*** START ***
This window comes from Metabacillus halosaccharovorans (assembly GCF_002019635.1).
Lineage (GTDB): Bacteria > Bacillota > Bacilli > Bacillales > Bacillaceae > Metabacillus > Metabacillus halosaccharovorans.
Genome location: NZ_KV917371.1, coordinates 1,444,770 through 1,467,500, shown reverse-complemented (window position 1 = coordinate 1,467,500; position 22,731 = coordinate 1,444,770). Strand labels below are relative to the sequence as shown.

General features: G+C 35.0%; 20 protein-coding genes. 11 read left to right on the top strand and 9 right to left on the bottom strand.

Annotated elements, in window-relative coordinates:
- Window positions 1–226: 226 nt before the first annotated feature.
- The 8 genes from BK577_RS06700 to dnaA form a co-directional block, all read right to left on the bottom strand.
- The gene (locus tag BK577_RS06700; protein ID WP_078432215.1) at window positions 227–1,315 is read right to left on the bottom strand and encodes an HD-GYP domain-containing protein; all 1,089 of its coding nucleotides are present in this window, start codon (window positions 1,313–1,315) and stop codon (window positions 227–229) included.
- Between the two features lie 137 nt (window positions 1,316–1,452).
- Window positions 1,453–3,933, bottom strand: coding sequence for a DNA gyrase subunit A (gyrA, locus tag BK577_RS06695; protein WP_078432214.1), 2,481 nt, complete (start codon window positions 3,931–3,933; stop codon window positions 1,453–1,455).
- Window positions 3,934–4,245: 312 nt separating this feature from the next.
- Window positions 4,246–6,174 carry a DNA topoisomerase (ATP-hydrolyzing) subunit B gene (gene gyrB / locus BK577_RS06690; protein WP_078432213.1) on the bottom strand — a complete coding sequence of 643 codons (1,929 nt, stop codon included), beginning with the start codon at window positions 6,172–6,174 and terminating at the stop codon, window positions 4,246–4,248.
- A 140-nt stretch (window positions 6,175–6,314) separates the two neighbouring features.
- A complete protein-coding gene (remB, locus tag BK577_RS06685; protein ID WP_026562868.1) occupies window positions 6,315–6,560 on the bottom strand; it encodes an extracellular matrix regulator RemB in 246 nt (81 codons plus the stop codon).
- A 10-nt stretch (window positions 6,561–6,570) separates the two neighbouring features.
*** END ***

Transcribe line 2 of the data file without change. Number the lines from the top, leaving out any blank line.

Lineage (GTDB): Bacteria > Bacillota > Bacilli > Bacillales > Bacillaceae > Metabacillus > Metabacillus halosaccharovorans.